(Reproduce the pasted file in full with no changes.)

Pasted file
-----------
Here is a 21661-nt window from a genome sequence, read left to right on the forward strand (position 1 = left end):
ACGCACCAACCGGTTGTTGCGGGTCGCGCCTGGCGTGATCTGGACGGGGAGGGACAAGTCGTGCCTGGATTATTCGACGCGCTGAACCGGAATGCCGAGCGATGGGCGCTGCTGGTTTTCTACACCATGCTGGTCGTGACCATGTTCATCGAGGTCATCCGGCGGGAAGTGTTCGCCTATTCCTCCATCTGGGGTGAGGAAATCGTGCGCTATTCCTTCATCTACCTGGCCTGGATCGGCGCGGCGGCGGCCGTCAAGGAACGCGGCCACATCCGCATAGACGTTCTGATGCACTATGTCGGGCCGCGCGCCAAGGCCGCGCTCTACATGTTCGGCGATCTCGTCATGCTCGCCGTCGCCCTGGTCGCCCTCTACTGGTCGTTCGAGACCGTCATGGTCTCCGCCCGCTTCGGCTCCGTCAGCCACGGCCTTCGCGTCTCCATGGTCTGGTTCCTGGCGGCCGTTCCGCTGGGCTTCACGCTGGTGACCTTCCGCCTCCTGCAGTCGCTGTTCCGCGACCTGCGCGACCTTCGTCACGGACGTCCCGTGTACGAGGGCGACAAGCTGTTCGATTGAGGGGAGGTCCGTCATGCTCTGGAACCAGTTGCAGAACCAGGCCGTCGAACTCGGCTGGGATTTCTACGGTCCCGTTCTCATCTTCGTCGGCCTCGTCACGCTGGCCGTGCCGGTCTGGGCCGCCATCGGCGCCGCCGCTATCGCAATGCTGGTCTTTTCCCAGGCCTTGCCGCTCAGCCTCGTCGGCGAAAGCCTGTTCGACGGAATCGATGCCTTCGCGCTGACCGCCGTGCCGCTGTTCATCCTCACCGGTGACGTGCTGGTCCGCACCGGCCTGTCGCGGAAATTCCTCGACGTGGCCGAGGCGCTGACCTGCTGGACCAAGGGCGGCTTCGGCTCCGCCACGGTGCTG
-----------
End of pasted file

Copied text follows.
Here is a 21661-nt window from a genome sequence, read left to right on the forward strand (position 1 = left end):
ACGCACCAACCGGTTGTTGCGGGTCGCGCCTGGCGTGATCTGGACGGGGAGGGACAAGTCGTGCCTGGATTATTCGACGCGCTGAACCGGAATGCCGAGCGATGGGCGCTGCTGGTTTTCTACACCATGCTGGTCGTGACCATGTTCATCGAGGTCATCCGGCGGGAAGTGTTCGCCTATTCCTCCATCTGGGGTGAGGAAATCGTGCGCTATTCCTTCATCTACCTGGCCTGGATCGGCGCGGCGGCGGCCGTCAAGGAACGCGGCCACATCCGCATAGACGTTCTGATGCACTATGTCGGGCCGCGCGCCAAGGCCGCGCTCTACATGTTCGGCGATCTCGTCATGCTCGCCGTCGCCCTGGTCGCCCTCTACTGGTCGTTCGAGACCGTCATGGTCTCCGCCCGCTTCGGCTCCGTCAGCCACGGCCTTCGCGTCTCCATGGTCTGGTTCCTGGCGGCCGTTCCGCTGGGCTTCACGCTGGTGACCTTCCGCCTCCTGCAGTCGCTGTTCCGCGACCTGCGCGACCTTCGTCACGGACGTCCCGTGTACGAGGGCGACAAGCTGTTCGATTGAGGGGAGGTCCGTCATGCTCTGGAACCAGTTGCAGAACCAGGCCGTCGAACTCGGCTGGGATTTCTACGGTCCCGTTCTCATCTTCGTCGGCCTCGTCACGCTGGCCGTGCCGGTCTGGGCCGCCATCGGCGCCGCCGCTATCGCAATGCTGGTCTTTTCCCAGGCCTTGCCGCTCAGCCTCGTCGGCGAAAGCCTGTTCGACGGAATCGATGCCTTCGCGCTGACCGCCGTGCCGCTGTTCATCCTCACCGGTGACGTGCTGGTCCGCACCGGCCTGTCGCGGAAATTCCTCGACGTGGCCGAGGCGCTGACCTGCTGGACCAAGGGCGGCTTCGGCTCCGCCACGGTGCTG